Enhanced by Zemanta

Single to Wisconsin, Please!

Kingston upon Hull sits quietly at the junction of the Rivers Hull and Humber. Due to its ideal location, the port has long enjoyed a successful and lively trade with most of Northern Europe. Shipping lines not only brought significant financial revenue to the town, but also added greatly to the culture and community as migrants made their way through the port.

English: "Farewell to home." Emigran...

Prior to 1836, however, migrants flowed in at a mere trickle. Those who passed through were primarily there for commercial reasons. Some migrant ships did pass through Hull on their way to Canada or the US, though these were infrequent and the numbers negligible. The few ships that did accommodate migrants were unpleasant and the journey was a tiresome ordeal. Accommodations were cramped and voyage timings were irregular.

All of this changed in the 1840s as steamship companies in Hull, Leith, Hamburg and Gothenburg began offering regular emigrant services via the UK. The steamships dramatically shortened the time it took to travel between mainland Europe and the UK ports, and thanks to contracts with the Royal Mail postal service, steamship companies were able to offer trips all throughout the year (rather than being limited to the previously established “immigrant season”).

The Wilson Line of Hull began running steamship services from Norway and Sweden as early as 1843. The North Europe Steam Navigation Company followed in 1853, running a strong fleet of nine steamers back and forth on the Christiania and Gothenburg route. By 1858, however, the Wilson Line practically monopolized the route from Scandinavia to Hull, and brought the majority of emigrant traffic.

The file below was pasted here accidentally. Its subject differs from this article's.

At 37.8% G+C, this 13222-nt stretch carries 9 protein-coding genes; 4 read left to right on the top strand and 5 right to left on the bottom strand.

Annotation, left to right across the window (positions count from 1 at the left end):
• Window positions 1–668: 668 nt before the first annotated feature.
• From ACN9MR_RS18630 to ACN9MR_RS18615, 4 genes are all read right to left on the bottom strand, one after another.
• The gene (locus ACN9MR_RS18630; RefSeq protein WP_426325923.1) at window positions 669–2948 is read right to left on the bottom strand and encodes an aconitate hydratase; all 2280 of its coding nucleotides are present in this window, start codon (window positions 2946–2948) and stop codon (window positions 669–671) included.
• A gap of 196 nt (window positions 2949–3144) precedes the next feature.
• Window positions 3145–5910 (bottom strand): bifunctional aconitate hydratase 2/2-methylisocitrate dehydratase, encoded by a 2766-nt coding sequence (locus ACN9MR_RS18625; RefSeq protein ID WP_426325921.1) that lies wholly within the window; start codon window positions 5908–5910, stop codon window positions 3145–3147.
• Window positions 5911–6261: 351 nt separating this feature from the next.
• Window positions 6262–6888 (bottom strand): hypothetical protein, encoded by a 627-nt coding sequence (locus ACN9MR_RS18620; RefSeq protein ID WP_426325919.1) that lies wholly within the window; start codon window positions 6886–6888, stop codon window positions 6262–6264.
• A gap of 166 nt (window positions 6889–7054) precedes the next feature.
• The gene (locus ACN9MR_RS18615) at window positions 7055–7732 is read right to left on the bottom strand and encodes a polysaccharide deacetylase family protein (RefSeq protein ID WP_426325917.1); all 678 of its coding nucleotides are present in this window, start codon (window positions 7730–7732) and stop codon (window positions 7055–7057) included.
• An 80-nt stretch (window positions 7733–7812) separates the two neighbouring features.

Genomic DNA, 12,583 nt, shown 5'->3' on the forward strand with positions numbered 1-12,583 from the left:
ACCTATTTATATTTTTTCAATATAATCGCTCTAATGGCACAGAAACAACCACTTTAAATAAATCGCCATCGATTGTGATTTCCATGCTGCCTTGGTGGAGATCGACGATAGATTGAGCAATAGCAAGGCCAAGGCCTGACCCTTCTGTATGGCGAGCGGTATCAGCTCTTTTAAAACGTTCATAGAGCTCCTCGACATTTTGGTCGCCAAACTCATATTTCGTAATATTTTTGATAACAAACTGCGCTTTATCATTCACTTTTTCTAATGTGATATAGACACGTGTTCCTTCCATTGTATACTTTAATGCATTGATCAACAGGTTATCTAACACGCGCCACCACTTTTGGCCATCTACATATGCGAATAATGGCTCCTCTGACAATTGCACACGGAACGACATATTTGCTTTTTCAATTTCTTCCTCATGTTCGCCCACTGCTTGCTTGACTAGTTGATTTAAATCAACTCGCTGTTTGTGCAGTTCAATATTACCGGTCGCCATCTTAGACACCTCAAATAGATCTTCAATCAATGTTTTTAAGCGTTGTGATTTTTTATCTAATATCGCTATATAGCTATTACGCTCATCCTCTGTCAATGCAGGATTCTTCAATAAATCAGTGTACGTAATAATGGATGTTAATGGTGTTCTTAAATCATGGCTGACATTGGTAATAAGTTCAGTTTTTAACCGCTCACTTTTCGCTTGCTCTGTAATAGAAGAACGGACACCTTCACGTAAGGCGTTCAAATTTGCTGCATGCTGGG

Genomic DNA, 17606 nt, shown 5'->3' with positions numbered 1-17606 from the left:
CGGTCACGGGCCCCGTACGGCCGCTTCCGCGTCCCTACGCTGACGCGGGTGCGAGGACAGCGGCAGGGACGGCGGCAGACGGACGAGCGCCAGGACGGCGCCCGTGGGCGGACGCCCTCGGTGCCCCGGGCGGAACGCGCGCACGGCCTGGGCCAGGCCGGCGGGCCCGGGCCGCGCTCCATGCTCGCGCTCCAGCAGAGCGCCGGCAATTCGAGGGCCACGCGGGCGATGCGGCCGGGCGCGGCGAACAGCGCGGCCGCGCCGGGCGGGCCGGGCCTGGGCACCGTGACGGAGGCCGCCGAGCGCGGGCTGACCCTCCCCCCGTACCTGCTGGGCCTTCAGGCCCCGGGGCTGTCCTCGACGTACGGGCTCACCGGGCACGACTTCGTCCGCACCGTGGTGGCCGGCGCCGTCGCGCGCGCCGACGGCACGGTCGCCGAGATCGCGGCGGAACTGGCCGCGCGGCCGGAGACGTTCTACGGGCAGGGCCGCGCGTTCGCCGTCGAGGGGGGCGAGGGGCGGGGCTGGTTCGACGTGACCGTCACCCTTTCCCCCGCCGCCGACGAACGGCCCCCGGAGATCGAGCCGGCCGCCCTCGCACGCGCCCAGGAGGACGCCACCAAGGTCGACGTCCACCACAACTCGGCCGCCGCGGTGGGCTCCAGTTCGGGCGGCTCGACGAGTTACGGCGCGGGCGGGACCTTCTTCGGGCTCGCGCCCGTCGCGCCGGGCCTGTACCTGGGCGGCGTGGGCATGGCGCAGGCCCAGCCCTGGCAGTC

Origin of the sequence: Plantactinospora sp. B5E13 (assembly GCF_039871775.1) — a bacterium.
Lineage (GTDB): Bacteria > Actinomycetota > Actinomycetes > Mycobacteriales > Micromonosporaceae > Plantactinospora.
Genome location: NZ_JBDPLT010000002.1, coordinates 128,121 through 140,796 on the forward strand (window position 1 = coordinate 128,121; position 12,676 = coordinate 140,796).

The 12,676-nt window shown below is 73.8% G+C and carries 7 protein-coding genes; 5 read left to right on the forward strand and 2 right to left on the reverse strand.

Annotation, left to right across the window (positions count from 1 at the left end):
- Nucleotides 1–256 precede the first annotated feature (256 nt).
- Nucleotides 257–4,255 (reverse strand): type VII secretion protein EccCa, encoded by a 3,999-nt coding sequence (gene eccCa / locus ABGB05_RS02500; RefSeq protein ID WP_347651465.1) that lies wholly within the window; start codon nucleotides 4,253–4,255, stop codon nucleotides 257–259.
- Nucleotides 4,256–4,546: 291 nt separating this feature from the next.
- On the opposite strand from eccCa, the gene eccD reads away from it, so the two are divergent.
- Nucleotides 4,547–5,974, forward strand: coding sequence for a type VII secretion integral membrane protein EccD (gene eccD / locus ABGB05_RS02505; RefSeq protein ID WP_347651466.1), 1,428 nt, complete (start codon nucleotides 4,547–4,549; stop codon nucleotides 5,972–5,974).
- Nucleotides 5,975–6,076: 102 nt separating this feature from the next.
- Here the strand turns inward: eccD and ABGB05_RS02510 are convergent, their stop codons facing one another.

From the port cities, the transmigrants were taken by train to Southampton, Liverpool, Glasgow, or London. In these larger cities, the migrants boarded large transatlantic liners for the final leg of their journey to the United States. Passengers could purchase a complete travel package that covered the entire trip including the steamship to Hull, the train ticket on the Transpennine Railway Line to Liverpool, and the final ocean liner ticket that would take them to their final destination.

This brought on a boom of transmigration as folks travelled en masse from Sweden and other Northern European countries. Of course, the city of Hull was not initially prepared for such an enormous number of emigrants, thus emigrant houses and railway stations quickly became overcrowded and a serious health risk. After a cholera outbreak in 1866, the city put major preventative measures in place. Travellers were no longer allowed to roam the city on foot, but were required to remain on board the steamers until their trains were ready to depart.

In 1871, the Northeastern Railway Company built a waiting room near Paragon Railway station so that the emigrants could relax, meet ticket agents, use the washrooms and facilities and be sheltered from the wind and weather. Eventually, the majority of the emigrants were passing through the Paragon Railway Station. Though the travellers were only there for a short time, their numbers were so great that in 1881, the station doubled the size of its waiting room. Women and children were able to wait in a separate room, and sanitary facilities were expanded and improved to meet the greater demand.

At times, so many emigrants were arriving that up to 17 carriages would be hooked up to a single steam engine. Passengers would cram into the forward carriages, while their baggage was piled high in the rear four cabs. Trains pulled out of Hull every Monday morning to make the three to four hour trip to Liverpool.

By 1914, however, transmigration had slowed to a crawl once more. The UK’s Alien Immigration Act of 1905 had severely restricted travel, and when WWI broke out followed by the passing of immigration acts in America, mass transmigration came to an end. Over those 70-odd years, however, 5 million transmigrants flowed through the UK, with approximately 60% of them passing through the port in Hull.

Related Items

Finding your Swedish Roots

The Emigration from Sweden

Swedish Americans


1. The research of Dr Nicholas J. Evans at the University of Hull. For further information please access the following article he has written Indirect Passage from Europe. European Transmigration via the UK, 1836-1914,  Journal for Maritime Research, Volume 3, No 1 (2001), pp. 70-84


Copy Protected by Chetan's WP-Copyprotect.